Trager also stated that Atkins, as a result of the cardiomyopathy, had developed heart failure (CHF) and the pumping ability of his heart (ejection fraction) had dropped to 15% to 20%. While CHF can be due to heart attacks causing heart weakness in Atkins case it appears it was unrelated to fatty blockage of the coronary arteries causing MI and therefore likely not related  to his diet.

What Does Atkins Death Tell Us About His Diet 

The information about Atkins death tells us nothing about the effectiveness or dangers of his diet.  In one individual it is entirely likely that a genetic predisposition to cancer or heart disease overwhelms whatever beneficial effects the individual’s lifestyle may have had. Thus, we should never rely on the appearance or the longevity of  the primary promoter of a diet for the diet’s effectiveness.

The evangelists of low-fat, vegan or vegetarian diets like PCRM have shamelessly promoted misinformation about Atkins death to dismiss high fat diets and promote their own agenda. If their diets are truly superior it should be possible to utilize facts and science to promote them rather than a sensationalistic, distorted focus on the body of one man who slipped on the ice and fell to his death.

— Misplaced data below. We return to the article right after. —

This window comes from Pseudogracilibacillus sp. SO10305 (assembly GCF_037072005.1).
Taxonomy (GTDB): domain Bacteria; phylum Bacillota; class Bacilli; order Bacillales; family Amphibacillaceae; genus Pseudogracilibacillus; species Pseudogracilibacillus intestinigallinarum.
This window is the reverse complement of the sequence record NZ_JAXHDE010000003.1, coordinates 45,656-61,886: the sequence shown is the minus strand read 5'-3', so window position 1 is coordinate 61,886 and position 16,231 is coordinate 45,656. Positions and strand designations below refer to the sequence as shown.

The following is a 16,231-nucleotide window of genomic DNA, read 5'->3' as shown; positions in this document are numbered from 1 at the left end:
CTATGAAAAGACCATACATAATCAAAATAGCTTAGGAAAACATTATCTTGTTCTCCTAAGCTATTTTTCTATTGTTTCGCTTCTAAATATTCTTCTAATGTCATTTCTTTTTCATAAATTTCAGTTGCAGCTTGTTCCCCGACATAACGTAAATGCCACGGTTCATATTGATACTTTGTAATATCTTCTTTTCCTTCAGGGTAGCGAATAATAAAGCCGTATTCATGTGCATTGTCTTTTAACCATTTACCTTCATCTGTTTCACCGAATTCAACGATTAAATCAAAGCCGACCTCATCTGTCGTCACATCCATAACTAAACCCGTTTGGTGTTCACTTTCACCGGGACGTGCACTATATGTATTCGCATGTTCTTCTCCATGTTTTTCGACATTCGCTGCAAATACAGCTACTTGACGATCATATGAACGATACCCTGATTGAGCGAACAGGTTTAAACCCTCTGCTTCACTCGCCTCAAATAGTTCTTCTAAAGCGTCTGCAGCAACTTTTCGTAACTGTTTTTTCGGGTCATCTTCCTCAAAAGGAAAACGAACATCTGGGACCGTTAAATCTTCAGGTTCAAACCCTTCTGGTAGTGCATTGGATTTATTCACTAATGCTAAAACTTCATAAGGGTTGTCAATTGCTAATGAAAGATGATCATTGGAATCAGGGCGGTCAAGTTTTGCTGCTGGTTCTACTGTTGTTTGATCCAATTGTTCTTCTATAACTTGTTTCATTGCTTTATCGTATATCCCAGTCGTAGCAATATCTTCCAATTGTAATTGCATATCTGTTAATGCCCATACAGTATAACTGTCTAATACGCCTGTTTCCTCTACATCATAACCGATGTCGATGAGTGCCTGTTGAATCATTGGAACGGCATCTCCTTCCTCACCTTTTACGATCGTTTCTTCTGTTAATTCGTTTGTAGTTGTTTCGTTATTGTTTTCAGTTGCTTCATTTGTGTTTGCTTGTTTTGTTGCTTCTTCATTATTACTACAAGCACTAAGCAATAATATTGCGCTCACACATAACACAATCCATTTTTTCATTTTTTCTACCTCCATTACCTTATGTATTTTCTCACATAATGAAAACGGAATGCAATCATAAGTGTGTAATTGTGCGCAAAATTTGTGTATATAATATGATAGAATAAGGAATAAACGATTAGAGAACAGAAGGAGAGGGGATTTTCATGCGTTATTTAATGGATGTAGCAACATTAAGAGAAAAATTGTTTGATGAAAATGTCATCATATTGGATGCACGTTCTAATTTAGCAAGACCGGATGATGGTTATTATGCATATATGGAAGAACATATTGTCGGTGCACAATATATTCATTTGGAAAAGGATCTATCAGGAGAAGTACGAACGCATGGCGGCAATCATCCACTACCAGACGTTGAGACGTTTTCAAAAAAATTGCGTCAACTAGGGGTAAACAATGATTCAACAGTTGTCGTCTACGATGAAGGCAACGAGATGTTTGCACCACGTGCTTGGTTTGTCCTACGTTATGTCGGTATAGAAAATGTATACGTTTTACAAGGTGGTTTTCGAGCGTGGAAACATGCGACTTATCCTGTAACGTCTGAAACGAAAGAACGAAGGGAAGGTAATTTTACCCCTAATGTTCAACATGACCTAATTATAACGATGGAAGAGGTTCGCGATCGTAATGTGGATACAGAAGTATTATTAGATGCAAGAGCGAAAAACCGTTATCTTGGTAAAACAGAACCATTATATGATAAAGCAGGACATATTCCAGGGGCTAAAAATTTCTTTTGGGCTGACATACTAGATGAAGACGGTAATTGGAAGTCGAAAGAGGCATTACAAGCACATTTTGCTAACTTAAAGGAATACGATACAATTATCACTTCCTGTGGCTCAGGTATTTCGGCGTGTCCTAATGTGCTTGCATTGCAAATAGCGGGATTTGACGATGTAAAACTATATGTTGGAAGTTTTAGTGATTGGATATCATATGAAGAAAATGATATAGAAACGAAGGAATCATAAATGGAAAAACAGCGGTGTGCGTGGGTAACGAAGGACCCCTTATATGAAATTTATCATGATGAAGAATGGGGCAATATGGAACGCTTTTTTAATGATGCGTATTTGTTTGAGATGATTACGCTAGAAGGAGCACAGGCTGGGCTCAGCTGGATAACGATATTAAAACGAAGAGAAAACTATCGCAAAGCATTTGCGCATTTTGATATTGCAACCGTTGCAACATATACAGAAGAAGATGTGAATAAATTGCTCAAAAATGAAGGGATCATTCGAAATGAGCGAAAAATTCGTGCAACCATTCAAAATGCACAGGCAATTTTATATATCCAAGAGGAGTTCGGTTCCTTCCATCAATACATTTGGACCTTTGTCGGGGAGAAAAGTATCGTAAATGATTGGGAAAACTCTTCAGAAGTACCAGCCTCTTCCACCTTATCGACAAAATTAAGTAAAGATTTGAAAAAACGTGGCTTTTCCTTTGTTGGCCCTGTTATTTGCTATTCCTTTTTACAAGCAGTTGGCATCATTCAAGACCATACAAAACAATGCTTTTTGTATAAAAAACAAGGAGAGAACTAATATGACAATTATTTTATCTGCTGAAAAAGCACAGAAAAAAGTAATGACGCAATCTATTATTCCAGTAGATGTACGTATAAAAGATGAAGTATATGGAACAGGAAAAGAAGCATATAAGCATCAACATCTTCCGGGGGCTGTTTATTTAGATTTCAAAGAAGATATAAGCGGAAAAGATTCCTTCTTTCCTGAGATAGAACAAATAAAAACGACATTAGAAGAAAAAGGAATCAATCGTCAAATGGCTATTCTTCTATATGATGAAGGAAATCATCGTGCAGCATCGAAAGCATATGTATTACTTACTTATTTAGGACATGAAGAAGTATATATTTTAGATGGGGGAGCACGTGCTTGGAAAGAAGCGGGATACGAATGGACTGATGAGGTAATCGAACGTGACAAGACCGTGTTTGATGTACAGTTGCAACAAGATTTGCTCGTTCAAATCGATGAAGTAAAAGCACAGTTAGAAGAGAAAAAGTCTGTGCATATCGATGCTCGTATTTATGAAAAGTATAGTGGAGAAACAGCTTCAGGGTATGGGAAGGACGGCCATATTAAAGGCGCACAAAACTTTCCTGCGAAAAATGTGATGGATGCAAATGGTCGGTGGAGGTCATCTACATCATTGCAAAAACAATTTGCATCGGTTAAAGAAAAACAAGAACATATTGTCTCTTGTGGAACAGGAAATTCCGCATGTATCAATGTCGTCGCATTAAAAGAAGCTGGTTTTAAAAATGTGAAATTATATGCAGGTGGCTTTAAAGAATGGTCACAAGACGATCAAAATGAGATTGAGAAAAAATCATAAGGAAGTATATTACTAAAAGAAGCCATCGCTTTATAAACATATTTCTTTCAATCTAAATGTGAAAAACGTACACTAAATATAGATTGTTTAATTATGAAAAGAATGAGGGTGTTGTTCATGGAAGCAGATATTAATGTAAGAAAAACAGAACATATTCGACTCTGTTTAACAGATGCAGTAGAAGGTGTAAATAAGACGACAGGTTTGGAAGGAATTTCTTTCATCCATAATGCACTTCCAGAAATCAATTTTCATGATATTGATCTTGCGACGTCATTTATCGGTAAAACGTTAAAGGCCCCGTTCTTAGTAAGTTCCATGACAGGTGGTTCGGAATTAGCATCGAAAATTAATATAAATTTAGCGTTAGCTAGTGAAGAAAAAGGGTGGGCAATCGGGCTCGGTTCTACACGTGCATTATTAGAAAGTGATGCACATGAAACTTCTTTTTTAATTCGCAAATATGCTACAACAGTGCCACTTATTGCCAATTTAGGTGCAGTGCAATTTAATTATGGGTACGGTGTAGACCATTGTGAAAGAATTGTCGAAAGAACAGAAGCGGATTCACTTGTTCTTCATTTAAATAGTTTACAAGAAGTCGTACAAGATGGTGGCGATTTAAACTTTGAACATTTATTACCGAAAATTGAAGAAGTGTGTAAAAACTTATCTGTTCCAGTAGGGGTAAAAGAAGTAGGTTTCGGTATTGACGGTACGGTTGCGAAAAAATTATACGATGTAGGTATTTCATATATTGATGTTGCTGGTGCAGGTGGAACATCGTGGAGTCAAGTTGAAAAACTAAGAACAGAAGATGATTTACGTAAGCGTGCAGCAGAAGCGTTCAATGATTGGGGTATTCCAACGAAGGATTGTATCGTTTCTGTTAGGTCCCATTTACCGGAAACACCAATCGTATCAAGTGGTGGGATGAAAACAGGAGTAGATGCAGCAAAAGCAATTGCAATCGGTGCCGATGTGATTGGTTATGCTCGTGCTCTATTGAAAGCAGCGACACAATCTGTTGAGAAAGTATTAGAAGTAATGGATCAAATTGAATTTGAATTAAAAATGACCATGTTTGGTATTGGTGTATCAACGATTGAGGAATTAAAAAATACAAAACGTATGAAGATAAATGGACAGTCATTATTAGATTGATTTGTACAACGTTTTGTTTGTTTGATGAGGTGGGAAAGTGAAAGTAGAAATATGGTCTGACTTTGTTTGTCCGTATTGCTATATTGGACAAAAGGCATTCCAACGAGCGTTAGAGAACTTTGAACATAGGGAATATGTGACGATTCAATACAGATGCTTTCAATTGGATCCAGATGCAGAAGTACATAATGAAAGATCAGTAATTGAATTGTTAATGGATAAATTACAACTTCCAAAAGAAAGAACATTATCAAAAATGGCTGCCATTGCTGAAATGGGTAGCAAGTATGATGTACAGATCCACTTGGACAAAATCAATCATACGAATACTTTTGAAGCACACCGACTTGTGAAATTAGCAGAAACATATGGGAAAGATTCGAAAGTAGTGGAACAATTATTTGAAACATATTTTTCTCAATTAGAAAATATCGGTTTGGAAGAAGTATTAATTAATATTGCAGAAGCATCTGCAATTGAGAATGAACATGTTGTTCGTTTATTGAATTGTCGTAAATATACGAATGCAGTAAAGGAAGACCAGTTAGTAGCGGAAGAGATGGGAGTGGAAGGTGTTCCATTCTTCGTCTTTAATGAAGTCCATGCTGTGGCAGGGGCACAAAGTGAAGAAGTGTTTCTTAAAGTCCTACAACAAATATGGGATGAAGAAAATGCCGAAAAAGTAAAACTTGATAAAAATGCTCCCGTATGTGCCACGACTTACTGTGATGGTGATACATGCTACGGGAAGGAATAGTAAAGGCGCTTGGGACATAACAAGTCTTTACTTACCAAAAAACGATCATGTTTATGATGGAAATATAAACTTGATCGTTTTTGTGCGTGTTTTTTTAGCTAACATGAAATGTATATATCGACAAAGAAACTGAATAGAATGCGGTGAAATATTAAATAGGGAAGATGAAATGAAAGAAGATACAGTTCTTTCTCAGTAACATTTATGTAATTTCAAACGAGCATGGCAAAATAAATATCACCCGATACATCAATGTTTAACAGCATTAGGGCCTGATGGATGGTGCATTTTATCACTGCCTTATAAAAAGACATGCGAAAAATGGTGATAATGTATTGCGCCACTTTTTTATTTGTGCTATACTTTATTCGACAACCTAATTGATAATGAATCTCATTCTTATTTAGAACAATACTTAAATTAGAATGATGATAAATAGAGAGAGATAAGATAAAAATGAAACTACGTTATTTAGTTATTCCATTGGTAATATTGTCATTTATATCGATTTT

Epidurally Yours

-ACP

The Incredibly Bad Science Behind Dr. Esselstyn’s Plant-based Diet

txorito pamplona
Txorizo Pamplona. This delightful sausage of Navarra in the basque region of Spain is right out in Esselsystn’s plant-based diets.

The skeptical cardiologist has heard a few cardiologist colleagues rave about the movie “Forks Over Knives” and promote the so-called “whole-foods, plant based diet.”

One of the two major physician figures in the movie is Dr. Caldwell Esselstyn, a former surgeon and now a vegan evangelist.

salad
You’ll be eating a lot of this on the Esselstyn diet but do not, under any circumstances add a salad dressing containing any oil of any kind to attempt to make it palatable or satiating.